The late Dallas Willard, a philosopher at University of Southern California and a trained reader of the Greek New Testament, once spoke to an audience about what we encounter in today's reading of Matthew.
When you read this gospel, do you see this? Here's what Dr. Willard said:
When Jesus was in the garden, many people present that as a time when he was cringing in the garden out of fear. I just invite you to rethink that story. There may be another way of reading it. Uh, Hebrews 5:7 has this to say,
"in the days of his flesh, he offered up both prayers and supplications with loud crying and tears to one able to save him from death, and was heard because of his obedience."
Apparently because of that perception Jesus's prayer was answered in the garden. It will follow that if that's true he was not praying to avoid the cross. In fact his ambition was to reach the cross. The garden I suggest to you was Satan's last chance to stop him and kill him in a corner and not allow him to triumphantly ascend on the cross to the exultation in human history that he carefully planned with his father. He was not cringing. He was fighting. And he made it to the cross. And he endured the cross despising the shame. And has sat down at the right hand of God. See that goes with the kenosis passage. He laid aside his glory. He took human form, the form of a servant, and became obedient under the death of the cross. But you see that was a glorious reality. That was not a defeat because it was lived in the presence and power of God. Jesus was not avoiding the cross. He was joyfully embracing it.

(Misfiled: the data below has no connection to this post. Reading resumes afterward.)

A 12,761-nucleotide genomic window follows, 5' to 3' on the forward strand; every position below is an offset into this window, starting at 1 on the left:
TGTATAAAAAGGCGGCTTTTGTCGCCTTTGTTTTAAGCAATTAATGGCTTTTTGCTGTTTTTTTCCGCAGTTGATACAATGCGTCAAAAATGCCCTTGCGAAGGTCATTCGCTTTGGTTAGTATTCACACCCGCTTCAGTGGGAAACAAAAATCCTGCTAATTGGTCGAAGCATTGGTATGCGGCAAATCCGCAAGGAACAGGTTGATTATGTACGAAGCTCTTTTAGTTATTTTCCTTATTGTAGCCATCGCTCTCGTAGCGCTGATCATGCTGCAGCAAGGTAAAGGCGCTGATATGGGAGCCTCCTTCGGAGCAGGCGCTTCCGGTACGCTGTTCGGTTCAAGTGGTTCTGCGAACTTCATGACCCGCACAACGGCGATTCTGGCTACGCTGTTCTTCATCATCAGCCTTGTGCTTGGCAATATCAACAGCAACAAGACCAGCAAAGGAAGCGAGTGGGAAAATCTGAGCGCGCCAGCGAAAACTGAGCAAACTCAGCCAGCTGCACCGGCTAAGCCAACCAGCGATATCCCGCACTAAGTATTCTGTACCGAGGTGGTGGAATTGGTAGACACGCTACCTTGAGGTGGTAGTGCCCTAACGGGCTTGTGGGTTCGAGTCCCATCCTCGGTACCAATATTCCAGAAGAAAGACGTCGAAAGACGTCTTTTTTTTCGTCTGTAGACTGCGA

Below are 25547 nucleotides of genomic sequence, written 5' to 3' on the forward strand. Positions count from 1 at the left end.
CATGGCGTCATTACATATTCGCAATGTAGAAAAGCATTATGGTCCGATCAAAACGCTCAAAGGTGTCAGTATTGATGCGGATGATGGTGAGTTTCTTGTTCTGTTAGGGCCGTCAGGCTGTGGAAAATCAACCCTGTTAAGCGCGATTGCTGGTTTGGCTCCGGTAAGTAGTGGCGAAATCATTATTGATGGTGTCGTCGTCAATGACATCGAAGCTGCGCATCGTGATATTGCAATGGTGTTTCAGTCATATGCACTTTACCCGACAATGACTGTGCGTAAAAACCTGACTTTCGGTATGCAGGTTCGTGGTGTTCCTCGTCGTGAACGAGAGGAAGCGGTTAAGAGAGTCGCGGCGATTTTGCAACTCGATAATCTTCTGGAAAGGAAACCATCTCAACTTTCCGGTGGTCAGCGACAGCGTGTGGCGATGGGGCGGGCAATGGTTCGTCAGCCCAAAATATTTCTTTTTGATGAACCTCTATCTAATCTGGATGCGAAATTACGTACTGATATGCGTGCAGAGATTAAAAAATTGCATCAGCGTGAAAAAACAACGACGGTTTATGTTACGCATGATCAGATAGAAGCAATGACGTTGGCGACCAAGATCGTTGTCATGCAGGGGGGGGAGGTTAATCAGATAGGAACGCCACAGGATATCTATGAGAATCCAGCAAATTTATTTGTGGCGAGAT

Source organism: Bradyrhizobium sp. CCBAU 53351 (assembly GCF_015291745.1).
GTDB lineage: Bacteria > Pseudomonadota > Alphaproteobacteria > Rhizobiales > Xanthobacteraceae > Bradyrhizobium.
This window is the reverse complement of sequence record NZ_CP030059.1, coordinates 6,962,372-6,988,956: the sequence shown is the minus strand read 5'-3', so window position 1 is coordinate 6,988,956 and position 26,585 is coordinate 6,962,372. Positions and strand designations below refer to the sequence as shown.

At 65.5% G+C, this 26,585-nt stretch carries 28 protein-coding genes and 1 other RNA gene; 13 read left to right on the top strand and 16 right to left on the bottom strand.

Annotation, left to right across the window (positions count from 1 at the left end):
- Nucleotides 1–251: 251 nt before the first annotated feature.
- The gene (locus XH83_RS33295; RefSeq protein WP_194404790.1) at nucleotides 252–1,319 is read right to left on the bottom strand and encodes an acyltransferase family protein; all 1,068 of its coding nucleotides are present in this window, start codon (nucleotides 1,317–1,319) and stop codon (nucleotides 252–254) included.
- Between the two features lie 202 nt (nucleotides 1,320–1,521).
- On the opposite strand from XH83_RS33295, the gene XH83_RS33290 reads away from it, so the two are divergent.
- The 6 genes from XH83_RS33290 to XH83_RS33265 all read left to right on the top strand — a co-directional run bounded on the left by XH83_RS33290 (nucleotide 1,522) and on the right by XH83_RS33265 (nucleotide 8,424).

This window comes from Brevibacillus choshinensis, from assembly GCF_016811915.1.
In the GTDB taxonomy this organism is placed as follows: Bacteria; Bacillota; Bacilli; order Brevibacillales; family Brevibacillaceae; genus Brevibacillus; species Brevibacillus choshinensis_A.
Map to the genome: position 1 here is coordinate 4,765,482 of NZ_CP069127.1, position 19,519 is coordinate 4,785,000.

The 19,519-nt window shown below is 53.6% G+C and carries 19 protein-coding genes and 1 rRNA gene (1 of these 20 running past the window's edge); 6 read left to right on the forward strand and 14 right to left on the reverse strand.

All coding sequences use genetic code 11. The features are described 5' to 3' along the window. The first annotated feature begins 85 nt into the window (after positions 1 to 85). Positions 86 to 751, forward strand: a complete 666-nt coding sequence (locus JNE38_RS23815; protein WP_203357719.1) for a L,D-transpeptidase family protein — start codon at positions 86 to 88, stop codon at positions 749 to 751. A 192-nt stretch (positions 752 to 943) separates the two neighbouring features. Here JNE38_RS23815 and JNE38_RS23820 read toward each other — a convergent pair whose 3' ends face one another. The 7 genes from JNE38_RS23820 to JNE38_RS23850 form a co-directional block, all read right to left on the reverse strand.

We want to follow him in that same way you see. We want to lay aside every weight and the sin that so easily besets us. We want to lay it aside why? Because of the richness of our fellowship with Jesus Christ. There is nothing that takes the place of that. There is nothing that can possibly compete with it.